DALYAN FISHING TRIPS We work closely in conjunction with the local fishermen and boat owners and can arrange for you deep-sea sports-fishing trips with the choice of either underwater spear-fishing or rod fishing from the boat, or sports fishing on Koycegiz lake fishing for carp and cat-fish, on a catch and release basis. The freshwater lake fishing on Koycegiz lake is unique due to the brackish water mixture of fresh and salt water and hosts some very impressive sized mirror carp as you'll see from the photograph below. The trips include all equipment and bait for a relaxing days fishing in the sun and food is provided as well. You just pay for whatever you drink while you are out on the boat.
Below is an example of the impressive carp found here in Koycegiz lake that any fisherman would be very proud to catch so, if you are an avid fisherman yourself, it's well worth sending the wife and kids off on the Koycegiz market and mud-baths trip while you spend a day relaxing in a boat on the lake, enjoying a cool refreshing Efes beer or three, waiting for the next monster bite. What an incredible holiday photo it will make to take back home with you if you do manage to land yourself a whopper like this one and one which will make your holiday in Dalyan an even more pleasurable and memorable one.
Massive Mirror Carp Caught in Koycegiz Lake Dalyan
Click on an image to watch the slideshow
LAKE AND SEA FISHING
There are two different types of boats available; the first is a small sized boat which we recommend a maximum of 2 to 4 people for comfort. It has toilet facilities on-board and the price for the days fishing trip is 350 Turkish lira. The second choice is one of the much larger boats which costs 600 Turkish lira for the days fishing trip. The prices listed are for the boat trip for the whole day and include fishing equipment and a BBQ lunch on the boat which consists of an assortment of mixed meats with fresh local salad, mezes and bread. The only thing which isn't included is drinks and you just pay for whatever you drink while you are on the boat.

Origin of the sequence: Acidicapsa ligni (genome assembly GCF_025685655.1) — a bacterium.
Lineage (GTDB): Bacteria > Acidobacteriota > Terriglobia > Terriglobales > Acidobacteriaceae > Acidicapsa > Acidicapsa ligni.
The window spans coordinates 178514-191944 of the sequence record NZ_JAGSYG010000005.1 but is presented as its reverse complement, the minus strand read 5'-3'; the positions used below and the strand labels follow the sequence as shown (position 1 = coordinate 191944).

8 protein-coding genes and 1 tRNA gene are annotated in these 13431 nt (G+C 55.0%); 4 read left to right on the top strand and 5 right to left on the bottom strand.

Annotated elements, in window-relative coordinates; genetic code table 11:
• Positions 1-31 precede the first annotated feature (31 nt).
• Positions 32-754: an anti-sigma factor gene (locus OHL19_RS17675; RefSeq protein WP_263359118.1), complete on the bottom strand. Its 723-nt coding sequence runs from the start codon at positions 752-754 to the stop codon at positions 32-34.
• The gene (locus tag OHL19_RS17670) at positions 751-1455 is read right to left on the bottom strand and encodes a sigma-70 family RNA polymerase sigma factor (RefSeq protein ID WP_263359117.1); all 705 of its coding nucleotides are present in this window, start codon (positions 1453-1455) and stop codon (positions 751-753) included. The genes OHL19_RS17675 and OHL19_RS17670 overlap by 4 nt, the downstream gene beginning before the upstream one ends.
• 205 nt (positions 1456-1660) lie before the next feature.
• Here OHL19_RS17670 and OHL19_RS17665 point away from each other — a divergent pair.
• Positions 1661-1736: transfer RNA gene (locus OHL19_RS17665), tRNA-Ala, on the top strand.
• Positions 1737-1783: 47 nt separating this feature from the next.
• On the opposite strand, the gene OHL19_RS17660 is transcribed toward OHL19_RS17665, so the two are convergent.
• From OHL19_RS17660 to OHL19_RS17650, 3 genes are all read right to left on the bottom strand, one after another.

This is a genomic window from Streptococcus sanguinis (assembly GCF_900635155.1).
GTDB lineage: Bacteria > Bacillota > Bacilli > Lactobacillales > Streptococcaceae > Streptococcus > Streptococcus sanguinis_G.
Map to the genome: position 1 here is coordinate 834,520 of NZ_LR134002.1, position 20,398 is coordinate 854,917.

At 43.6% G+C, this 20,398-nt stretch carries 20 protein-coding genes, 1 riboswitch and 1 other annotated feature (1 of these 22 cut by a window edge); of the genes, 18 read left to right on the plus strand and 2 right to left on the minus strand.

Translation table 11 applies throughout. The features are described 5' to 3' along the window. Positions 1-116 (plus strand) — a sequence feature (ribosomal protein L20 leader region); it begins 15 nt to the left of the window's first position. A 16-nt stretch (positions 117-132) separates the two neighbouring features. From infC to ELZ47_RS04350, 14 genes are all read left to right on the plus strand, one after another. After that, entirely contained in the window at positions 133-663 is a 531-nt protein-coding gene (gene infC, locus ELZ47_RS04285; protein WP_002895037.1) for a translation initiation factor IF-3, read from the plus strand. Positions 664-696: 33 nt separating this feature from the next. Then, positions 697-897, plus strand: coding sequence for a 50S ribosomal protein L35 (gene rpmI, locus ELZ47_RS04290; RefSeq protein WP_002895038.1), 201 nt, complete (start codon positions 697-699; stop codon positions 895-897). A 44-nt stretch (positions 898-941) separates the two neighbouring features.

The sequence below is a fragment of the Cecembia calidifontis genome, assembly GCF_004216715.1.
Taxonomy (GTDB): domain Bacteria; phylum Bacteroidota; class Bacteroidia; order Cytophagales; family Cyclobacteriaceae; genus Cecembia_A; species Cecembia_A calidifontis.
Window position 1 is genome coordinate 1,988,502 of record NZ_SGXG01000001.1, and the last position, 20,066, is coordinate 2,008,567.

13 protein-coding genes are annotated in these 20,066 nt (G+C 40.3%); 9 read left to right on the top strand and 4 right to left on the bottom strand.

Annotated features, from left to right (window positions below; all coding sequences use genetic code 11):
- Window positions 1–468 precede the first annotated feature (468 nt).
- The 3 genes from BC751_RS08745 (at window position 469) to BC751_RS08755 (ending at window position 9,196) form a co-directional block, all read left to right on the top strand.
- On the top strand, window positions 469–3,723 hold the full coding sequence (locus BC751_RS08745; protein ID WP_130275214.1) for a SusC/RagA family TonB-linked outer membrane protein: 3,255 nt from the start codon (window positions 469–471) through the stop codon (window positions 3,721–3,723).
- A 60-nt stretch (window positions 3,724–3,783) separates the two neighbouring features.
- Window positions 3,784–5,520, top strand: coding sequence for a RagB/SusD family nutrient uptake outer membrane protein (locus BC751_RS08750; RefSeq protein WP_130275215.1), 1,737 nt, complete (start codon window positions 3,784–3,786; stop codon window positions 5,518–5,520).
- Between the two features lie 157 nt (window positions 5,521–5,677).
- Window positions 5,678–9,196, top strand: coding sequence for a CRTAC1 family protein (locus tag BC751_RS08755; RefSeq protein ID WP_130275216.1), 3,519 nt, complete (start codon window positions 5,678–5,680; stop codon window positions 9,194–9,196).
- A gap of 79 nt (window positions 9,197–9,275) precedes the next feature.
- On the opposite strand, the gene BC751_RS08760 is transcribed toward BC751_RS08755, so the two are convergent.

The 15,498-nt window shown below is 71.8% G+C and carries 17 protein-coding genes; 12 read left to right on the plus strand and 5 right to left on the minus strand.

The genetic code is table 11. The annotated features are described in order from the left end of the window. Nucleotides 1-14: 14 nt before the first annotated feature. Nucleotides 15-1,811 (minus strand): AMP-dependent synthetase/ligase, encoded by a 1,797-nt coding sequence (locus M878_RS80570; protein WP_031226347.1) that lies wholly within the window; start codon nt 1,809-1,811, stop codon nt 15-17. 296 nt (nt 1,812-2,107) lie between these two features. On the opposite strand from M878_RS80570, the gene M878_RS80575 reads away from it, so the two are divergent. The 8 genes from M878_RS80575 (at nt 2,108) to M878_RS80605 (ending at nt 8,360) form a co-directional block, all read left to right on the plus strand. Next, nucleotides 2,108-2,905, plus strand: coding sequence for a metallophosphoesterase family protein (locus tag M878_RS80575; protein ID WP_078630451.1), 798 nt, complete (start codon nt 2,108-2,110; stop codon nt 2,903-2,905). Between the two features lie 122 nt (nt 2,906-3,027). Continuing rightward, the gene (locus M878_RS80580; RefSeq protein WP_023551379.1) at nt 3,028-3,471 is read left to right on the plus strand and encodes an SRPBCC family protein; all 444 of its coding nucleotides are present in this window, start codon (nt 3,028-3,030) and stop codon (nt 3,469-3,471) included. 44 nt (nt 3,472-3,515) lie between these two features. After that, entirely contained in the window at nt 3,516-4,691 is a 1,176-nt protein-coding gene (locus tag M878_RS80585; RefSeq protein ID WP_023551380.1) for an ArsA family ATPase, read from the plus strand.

Remember that every day is a fishing day but not every day is a catching day; but whether you manage to land a whopper like the ones in the photos above or not, we are certain that you will have a very enjoyable and relaxing day out surrounded by the most amazing and breathtaking scenary. We hope that very soon you'll be sending us your own photos like the ones pictured above so that we can also add it to our website.
For more detailed information and photographs of the boats on offer, plus details of all the other great Dalyan trips and excursions, please - Click Here
To book a Dalyan fishing trip, simply complete the booking form located at the bottom of this page for an amazing day out that you will remember fondly for a very long time to come - Click Here.
FISHING IN TURKEY
Fishermen in Turkey must posses a license, for locals they cost 5 ytl and for foreigners they cost 150 ytl and are valid for 2 years. Fines for fishing without a license have been given out between 500 ytl and 1500 ytl. Fishing can be done without a license in non-prohibited and non-military areas as long as you're an amateur, using amateur and non-commercial equipment, multi-hooked lines, and fishing nets not weighing more than 5 kilograms. Commercial fishing by foreigners might result in heavy penalties. Latest details concerning fishing zones, the minimum sizes of fish that can be caught, and the numbers of fish that can be caught per person, can be obtained from the Department of Fisheries at the Ministry of Agriculture and Rural Affairs.